Est. 1960


Barbara Hepworth created art of international standing.

As a woman (and a Yorkshirewoman at that) she might have struggled to gain recognition. Thankfully that was not the case and now has a gallery worthy of her work in her home town. Editor, Kevin Drayton put a few questions to Nicola Freeman, Director of Engagement and Learning at the gallery to find out more.

Nicola Freeman



Photo courtesy of © Iwan Baan

Photo courtesy of © Hufton Crow

How does the management feel about the location (both Wakefield as a city and placement in a former industrial area within that city)?

The cultural offer in Wakefield is pretty extraordinary – in addition to The Hepworth Wakefield, 15 minutes down the road there is The Yorkshire Sculpture Park, we have a beautiful National Trust property in Nostell, the National Coal Mining Museum, a fully occupied complex of art studios at The Art House, and a Victorian theatre in Theatre Royal Wakefield. It feels like a pretty vibrant and burgeoning scene to be part of.

We’re very proud to be part of the regeneration of Wakefield Waterfront and to now be witnessing its further development. The council recently granted planning permission for the renovation of Rutland Mills, the 19th-century former textile mill opposite the museum, and The Hepworth Wakefield is creating a stunning new garden by international designer Tom Stuart-Smith between these two historic buildings. This will allow us to show sculptures in a natural landscape, where visitors can move around them and see them in changing light – just as Hepworth believed sculpture should be seen – and extend our learning and public programmes outside. It’s a really exciting moment, seeing the potential of this site take shape.

We hope in a year or so from now, beyond the 250,000 visitors the gallery already attracts every year, the wider waterfront will be transformed into a place for even more people to enjoy – with cafés, studio spaces and artist-led activity in the mills that builds on The Hepworth Wakefield’s programme and supports and retains talent in the region.

What I enjoy most about our location is being able to tell the story of Barbara Hepworth in the city where she was born and grew up. Hepworth moved to London in her early twenties and later settled in St Ives for the rest of her life, yet her childhood experiences in Wakefield and the surrounding countryside remained a powerful influence throughout. Towards the end of her life she wrote, ‘Perhaps what one wants to say is formed in childhood and the rest of one’s life is spent trying to say it. I know that all I felt during the early years of my life in Yorkshire is dynamic and constant in my life today.’ And through our collections, we are able to demonstrate this sustained deep connection with the city and the landscapes of Yorkshire. She always claimed that ‘I, the sculptor, am the landscape’, an idea that formed as a young girl on car trips through the West Riding countryside with her father, a county surveyor: ‘All my early memories are of forms and shapes and textures… the hills were sculptures; the roads defined the forms’.

Wakefield, as with many cities, has changed dramatically since Hepworth’s lifetime and we’re opening an exhibition of British photography this summer, Modern Nature, that will examine the way that, with deindustrialisation and the increased management of the countryside, urban and rural landscapes have merged – and how this has changed our relationships with nature, as individuals and communities. Ahead of the opening of our new garden, the exhibition will be the inspiration for a major new project with local young people, encouraging them to turn their eyes to their own surroundings and to explore ways to introduce nature into the city.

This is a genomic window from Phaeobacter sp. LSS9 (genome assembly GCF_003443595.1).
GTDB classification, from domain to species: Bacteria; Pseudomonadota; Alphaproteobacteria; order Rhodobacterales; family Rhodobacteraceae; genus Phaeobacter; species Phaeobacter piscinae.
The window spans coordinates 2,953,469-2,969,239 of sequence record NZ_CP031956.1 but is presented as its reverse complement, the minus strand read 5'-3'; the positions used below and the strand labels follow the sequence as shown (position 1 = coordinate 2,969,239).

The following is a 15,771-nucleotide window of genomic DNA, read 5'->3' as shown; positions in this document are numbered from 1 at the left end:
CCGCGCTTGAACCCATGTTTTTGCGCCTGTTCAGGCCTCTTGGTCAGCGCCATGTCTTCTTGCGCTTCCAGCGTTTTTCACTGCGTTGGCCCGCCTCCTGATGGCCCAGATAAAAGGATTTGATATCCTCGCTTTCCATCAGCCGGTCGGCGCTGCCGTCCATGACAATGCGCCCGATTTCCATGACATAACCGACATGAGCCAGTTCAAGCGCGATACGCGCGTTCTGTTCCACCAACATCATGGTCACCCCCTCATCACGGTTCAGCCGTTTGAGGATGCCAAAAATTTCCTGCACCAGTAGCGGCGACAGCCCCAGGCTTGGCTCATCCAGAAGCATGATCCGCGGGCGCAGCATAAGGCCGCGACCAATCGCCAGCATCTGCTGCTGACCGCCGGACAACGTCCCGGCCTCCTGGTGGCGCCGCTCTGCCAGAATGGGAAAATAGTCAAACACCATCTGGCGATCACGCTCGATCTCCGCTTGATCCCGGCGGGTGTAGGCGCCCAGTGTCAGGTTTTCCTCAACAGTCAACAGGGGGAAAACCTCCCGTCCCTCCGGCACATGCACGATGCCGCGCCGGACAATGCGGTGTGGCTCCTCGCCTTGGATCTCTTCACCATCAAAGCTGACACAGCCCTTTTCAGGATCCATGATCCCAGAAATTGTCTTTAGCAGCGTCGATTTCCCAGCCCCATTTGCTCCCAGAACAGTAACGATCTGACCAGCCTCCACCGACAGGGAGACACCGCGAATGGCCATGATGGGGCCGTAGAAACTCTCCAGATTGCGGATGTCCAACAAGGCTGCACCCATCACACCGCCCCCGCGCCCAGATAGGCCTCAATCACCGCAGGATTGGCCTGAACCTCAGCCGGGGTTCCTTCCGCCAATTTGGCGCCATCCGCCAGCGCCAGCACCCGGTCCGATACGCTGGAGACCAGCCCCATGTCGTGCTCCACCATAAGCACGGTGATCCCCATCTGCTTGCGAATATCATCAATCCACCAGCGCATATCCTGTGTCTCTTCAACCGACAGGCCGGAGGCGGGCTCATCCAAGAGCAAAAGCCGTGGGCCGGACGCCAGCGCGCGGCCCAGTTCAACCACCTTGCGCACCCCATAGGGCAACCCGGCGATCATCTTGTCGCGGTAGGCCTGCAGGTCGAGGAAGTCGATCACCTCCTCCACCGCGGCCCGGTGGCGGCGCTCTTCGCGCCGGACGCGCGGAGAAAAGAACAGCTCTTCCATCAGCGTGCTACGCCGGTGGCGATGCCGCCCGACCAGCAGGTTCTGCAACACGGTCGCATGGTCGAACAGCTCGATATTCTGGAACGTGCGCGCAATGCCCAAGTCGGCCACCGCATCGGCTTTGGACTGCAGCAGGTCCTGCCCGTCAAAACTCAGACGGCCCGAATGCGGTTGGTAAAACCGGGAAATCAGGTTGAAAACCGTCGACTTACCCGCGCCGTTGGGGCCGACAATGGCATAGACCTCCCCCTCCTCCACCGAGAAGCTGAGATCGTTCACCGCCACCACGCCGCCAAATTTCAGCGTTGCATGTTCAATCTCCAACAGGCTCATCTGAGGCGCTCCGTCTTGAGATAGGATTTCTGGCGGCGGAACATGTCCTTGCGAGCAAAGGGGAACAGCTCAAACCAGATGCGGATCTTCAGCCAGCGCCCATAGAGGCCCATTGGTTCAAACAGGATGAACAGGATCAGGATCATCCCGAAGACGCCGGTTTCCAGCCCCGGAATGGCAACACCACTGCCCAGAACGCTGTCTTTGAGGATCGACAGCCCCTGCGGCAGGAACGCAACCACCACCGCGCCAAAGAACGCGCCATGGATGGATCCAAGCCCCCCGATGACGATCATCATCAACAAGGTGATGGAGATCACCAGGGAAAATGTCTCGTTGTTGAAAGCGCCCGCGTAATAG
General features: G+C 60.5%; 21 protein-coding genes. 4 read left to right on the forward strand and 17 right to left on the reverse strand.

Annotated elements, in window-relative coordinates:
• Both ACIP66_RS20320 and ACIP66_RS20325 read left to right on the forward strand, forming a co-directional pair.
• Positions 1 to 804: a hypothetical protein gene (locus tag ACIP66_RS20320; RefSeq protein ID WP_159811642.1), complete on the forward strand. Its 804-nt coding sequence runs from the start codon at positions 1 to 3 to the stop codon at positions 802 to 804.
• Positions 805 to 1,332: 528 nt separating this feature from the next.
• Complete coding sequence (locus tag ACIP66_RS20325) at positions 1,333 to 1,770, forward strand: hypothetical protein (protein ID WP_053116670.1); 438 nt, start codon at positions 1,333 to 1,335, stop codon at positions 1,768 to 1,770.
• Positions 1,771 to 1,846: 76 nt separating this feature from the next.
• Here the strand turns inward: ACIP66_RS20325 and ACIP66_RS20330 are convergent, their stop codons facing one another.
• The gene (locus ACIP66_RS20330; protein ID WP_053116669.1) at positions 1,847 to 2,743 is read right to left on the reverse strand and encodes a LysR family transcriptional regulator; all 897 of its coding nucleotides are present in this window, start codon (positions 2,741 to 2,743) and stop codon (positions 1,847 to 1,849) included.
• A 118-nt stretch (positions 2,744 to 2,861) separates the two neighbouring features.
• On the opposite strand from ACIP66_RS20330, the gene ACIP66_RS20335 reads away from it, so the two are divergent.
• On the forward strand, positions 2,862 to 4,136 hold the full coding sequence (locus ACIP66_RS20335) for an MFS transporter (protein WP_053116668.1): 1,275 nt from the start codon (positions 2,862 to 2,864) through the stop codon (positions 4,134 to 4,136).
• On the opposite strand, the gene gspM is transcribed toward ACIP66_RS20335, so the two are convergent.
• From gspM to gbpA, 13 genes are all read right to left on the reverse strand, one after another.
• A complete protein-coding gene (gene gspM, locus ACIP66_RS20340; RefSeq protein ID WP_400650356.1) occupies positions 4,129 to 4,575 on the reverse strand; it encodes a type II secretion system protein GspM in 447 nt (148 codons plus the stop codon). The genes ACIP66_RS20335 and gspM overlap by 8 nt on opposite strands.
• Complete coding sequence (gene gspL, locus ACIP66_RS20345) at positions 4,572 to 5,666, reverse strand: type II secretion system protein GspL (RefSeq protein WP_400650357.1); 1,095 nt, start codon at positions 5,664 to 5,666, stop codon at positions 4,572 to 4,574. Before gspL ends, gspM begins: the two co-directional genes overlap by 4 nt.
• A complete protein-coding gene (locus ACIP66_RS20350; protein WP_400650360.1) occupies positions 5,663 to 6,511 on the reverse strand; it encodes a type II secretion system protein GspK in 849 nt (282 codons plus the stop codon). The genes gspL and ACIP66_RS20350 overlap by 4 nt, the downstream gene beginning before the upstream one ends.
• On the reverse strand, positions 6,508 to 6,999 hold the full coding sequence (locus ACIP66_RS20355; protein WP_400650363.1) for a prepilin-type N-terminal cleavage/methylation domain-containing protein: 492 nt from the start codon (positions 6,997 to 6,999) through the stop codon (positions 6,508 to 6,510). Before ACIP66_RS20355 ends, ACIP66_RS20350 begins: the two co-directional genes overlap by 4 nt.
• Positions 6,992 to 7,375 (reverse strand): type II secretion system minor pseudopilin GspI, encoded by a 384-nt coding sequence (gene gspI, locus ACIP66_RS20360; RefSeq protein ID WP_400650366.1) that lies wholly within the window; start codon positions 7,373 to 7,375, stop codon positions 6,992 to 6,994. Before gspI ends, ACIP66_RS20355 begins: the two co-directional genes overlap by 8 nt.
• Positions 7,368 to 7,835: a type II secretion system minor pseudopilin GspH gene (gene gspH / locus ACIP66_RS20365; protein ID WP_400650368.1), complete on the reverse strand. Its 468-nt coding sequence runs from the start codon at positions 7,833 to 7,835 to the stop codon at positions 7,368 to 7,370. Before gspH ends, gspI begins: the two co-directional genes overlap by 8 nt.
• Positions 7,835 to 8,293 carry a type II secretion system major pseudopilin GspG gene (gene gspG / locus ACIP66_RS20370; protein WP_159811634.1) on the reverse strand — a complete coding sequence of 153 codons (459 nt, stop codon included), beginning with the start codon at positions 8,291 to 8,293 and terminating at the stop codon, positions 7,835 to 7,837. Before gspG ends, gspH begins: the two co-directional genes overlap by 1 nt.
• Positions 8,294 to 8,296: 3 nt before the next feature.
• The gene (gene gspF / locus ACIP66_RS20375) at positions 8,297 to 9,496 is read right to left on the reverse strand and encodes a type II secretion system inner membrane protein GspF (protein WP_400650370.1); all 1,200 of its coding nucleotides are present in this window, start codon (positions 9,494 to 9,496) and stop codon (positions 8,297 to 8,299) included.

How do you feel about the building?

The building is one of many reasons I was drawn to this job. In 20 years working in museums and galleries, I’ve not experienced such beautiful spaces for presenting and exploring art, and I love the way the building responds to both Hepworth’s work and to its waterfront site. The architect David Chipperfield was inspired in his design by the clarity and power of form of Hepworth’s sculptures, and he built the museum in situ in cast concrete, so that it rises dramatically out of the River Calder, which of course in Hepworth’s lifetime was still an important route for industry. This relationship with the river mirrors other industrial buildings on the site, such as Rutland Mills, that come straight out of the water ‘like Venetian palazzos’, in Chipperfield’s words. There’s another connection here with Hepworth, who in visiting Venice was very struck with the way that the architecture affected the mood of people: ‘They walked differently, discovering their innate dignity’, she observed. The smooth concrete exterior of The Hepworth Wakefield is pigmented to give it a faint purplish-grey hue, which reflects the changing light. In Venice, Hepworth also noted that ‘the animation of light and shadow over the earth colours of the buildings and their superb proportions were so vital that every human action against this setting seemed to be vested with a new importance’.

Chipperfield regards The Hepworth Wakefield as his masterpiece building – and it features on the front cover of the monograph of his work. Chipperfield thought carefully about what makes a museum for the 21st century – how the building needed to reflect the vital social role museums now play in communities. No longer